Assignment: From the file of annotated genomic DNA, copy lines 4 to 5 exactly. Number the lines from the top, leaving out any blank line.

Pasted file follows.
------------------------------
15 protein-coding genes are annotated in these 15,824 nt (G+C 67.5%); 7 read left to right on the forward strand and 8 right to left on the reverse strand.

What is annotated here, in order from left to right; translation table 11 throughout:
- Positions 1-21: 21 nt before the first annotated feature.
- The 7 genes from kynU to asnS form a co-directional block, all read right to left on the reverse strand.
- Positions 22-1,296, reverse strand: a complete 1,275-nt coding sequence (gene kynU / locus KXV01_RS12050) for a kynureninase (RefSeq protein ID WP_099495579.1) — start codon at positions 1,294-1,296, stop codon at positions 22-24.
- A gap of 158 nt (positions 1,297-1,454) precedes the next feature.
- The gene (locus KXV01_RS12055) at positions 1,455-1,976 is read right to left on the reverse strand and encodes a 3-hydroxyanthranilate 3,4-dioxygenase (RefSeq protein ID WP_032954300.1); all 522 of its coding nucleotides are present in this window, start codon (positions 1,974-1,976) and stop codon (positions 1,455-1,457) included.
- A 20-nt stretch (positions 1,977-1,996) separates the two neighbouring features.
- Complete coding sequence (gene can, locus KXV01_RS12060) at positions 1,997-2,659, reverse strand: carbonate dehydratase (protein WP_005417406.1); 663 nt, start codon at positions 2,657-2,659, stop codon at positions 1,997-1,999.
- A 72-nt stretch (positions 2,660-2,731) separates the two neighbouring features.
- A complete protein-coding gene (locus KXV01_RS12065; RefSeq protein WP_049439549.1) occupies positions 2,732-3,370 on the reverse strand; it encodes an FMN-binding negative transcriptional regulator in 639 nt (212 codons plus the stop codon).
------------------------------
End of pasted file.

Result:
- The 7 genes from kynU to asnS form a co-directional block, all read right to left on the reverse strand.
- Positions 22-1,296, reverse strand: a complete 1,275-nt coding sequence (gene kynU / locus KXV01_RS12050) for a kynureninase (RefSeq protein ID WP_099495579.1) — start codon at positions 1,294-1,296, stop codon at positions 22-24.